Time-2251; type-METAR; wind calm; visibility 8 miles; present weather none; sky condition overcast 1,800 feet; temperature 17 degrees Celsius; dew point 13 degrees Celsius; altimeter setting 29.83 inHg; remarks none
Time-2351; type-METAR; wind calm; visibility 8 miles; present weather none; sky condition overcast 1,600 feet; temperature 17 degrees Celsius; dew point 13 degrees Celsius; altimeter setting 29.83 inHg; remarks none
John Wayne-Orange County Airport (KSNA), Santa Ana, California
Field elevation 56 feet msl, located approximately 138 degrees at 49 nautical miles from the accident location, augmented ASOS, departure airport
Time-2253; type-METAR; wind 180 degrees at 8 knots; visibility 10 miles; present weather none; sky condition overcast 1,700 feet; temperature 17 degrees Celsius; dew point 12 degrees Celsius; altimeter setting 29.84 inHg; remarks none
Time-2353; type-METAR; wind 120 degrees at 3 knots; visibility 10 miles; present weather none; sky condition overcast 1,700 feet; temperature 17 degrees Celsius; dew point 12 degrees Celsius; altimeter setting 29.83 inHg; remarks none
Aviation Area Forecasts (FAs)
The FA for the Pacific Coast (FA6) Area issued by the Aviation Weather Center (AWC) at Kansas City, Missouri, and valid during the period beginning 1945, in part, follows:
Southern California costal areas will have broken clouds 1,000 to 2,000 feet msl with tops at 4,000 feet. The outlook is marginal VFR (MVFR, ceilings between 1,000 and 3,000 feet, and visibility between 3 to 5 miles) with broken ceilings. Southern California inland areas will be clear of clouds until 2300 local time when conditions will become overcast at 1,000 feet with tops at 3,000 feet, occasional visibility of 3 statute miles in mist. The outlook is MVFR. Southern coastal waters were forecast as overcast 1,000 feet with tops between 3,000 and 4,000, and visibility 3 statute miles in mist. The outlook was IFR due to ceilings and mist.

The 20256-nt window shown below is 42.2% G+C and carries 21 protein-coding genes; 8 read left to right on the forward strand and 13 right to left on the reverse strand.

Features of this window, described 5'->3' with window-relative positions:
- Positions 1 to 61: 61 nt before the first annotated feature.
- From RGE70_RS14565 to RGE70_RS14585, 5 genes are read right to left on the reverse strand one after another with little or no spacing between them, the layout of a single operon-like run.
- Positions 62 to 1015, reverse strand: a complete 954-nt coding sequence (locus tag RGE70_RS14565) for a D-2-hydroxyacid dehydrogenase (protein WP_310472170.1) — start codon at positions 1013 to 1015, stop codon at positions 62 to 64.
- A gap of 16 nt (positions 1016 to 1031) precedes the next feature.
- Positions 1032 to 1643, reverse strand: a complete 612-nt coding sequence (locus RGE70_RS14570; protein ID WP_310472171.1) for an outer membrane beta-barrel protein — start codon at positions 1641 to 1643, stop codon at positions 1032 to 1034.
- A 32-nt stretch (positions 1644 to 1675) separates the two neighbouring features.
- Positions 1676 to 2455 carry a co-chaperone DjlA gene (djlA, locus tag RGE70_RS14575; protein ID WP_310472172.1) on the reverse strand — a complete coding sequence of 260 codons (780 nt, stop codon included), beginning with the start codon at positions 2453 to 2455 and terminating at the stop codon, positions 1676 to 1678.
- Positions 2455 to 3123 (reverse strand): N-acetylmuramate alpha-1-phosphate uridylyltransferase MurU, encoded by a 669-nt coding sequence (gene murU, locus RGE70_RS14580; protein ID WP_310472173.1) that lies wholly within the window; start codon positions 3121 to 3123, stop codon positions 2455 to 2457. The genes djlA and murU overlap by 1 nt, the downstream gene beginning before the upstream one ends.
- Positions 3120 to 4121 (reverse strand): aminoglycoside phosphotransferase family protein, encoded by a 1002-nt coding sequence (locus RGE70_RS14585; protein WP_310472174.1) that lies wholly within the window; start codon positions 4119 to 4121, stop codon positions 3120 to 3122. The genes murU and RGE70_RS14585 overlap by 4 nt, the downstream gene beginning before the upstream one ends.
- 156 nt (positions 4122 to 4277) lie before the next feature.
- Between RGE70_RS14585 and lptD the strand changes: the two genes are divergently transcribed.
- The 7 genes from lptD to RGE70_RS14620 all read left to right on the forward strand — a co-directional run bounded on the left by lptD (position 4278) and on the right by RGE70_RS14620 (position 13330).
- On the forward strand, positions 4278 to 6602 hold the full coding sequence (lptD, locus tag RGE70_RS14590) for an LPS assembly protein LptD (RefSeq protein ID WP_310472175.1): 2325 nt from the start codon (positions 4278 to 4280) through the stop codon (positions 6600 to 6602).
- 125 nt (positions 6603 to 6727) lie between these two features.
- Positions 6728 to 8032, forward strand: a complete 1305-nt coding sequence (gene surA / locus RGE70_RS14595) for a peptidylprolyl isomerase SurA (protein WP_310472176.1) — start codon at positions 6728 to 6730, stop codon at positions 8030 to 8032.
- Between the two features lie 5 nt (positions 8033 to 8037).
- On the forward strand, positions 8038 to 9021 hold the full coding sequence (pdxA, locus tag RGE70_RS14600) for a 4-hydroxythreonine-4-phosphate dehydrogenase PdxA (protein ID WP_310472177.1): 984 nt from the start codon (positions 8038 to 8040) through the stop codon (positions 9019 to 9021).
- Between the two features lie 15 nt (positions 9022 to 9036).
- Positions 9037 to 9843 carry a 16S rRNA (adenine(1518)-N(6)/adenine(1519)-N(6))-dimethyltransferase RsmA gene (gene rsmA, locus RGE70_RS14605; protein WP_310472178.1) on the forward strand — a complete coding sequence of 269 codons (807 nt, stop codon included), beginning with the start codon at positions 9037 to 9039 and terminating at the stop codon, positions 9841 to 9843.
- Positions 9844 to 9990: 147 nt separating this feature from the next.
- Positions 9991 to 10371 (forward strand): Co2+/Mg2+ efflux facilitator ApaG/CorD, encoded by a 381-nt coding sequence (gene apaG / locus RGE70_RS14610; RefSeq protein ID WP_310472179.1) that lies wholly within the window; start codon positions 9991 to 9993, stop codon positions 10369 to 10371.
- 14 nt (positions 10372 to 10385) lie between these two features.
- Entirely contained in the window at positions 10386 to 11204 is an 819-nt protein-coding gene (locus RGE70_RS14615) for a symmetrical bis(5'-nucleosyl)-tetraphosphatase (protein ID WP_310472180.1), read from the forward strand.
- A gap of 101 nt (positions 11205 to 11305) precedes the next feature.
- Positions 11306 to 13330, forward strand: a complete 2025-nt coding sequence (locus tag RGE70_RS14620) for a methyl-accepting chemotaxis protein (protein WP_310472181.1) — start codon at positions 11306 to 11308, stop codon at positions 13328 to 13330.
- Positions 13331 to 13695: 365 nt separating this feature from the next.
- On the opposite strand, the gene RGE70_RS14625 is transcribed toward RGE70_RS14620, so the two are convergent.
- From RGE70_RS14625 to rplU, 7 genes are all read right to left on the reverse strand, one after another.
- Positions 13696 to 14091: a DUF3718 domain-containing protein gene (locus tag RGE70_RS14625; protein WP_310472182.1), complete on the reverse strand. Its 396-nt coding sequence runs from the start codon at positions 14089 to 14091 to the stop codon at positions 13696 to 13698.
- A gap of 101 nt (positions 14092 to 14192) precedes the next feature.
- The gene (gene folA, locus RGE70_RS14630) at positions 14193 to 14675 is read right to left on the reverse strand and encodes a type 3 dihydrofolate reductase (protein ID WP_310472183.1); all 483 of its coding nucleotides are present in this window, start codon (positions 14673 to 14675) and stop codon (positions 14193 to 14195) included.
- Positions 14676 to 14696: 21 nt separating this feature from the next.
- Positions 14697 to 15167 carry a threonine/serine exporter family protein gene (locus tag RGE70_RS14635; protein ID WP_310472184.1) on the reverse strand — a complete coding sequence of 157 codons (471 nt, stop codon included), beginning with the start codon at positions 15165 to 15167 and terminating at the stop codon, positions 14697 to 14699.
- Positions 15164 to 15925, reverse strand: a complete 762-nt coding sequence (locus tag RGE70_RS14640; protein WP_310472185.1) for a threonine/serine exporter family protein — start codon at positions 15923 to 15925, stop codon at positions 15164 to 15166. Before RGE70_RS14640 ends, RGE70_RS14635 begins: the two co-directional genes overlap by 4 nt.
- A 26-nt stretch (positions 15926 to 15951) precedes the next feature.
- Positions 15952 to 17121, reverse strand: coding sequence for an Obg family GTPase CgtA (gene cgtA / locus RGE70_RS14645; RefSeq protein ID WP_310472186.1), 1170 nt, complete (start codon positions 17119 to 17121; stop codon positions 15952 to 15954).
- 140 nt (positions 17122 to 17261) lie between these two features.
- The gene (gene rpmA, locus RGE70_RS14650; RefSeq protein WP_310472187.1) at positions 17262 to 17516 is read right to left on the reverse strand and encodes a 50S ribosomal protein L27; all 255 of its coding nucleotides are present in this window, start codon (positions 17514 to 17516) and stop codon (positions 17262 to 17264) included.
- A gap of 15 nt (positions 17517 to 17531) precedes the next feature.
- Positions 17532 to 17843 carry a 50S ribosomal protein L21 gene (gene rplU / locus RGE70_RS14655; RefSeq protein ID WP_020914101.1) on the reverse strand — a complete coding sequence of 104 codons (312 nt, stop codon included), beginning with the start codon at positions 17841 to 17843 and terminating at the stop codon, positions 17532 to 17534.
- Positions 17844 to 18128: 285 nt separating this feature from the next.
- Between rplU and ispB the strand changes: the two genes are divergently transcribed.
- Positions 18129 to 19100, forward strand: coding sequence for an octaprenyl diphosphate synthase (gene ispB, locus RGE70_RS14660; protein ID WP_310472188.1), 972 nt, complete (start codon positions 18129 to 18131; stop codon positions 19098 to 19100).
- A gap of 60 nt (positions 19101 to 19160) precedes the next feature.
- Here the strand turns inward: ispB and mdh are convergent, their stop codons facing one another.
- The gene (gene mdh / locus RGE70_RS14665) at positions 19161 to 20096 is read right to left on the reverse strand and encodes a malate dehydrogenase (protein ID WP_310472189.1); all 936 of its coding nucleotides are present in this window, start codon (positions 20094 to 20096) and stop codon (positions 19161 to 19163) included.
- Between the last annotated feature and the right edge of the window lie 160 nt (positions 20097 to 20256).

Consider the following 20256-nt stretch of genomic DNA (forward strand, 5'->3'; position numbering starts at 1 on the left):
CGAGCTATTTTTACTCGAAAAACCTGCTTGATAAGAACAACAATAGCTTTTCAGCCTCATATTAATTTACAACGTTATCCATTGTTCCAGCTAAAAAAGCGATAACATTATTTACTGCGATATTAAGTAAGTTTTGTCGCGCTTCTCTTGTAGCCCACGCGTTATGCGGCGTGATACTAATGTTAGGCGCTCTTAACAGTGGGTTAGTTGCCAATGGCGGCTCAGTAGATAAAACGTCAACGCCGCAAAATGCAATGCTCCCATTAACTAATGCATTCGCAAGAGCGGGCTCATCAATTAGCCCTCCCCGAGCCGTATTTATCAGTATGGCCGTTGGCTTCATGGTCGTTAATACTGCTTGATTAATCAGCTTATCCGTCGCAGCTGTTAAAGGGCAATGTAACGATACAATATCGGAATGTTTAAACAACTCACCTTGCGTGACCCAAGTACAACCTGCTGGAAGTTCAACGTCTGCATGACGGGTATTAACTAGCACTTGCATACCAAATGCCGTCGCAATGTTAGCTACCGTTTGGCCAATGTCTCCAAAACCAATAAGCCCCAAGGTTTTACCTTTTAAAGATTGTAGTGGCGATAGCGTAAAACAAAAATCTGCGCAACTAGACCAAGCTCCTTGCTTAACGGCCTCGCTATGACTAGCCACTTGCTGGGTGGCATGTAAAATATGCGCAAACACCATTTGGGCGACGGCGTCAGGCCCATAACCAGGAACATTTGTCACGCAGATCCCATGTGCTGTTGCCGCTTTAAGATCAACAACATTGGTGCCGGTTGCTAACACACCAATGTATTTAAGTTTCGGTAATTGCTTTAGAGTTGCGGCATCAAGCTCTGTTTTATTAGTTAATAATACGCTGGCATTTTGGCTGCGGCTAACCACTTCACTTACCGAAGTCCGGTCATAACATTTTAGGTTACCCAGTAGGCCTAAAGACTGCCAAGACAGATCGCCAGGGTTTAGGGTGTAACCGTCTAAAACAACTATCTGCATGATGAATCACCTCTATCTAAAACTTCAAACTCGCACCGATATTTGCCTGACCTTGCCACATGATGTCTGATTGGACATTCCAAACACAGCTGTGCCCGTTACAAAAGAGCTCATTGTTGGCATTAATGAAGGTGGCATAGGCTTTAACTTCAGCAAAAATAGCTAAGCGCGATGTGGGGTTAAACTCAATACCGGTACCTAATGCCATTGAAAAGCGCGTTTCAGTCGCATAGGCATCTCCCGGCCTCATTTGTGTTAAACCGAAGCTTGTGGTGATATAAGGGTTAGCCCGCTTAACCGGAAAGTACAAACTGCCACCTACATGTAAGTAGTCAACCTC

In-Flight Advisories (AIRMETs)
Texts of In-Flight Advisories (AIRMET SIERRA) for FA6 issued by the AWC at 1845, and valid at the accident time follow:
SIERRA (IFR and Mountain Obscuration)
Occasional ceiling below 1,000 feet visibility below 3 statute miles in mist. Conditions mainly over coastal waters spreading inland from 2200 through 2400, and continuing to 0700 the next morning.
Terminal Aerodrome Forecasts (TAFs)
The TAF for Van Nuys (KVNY) valid during the period beginning at 2300 follows:
From 2230 to 2306 at Van Nuys Airport conditions forecast to be winds from 140 degrees at 8 knots; visibility of 6 statute miles in haze; and ceiling broken at 1,500 feet.
AIDS TO NAVIGATION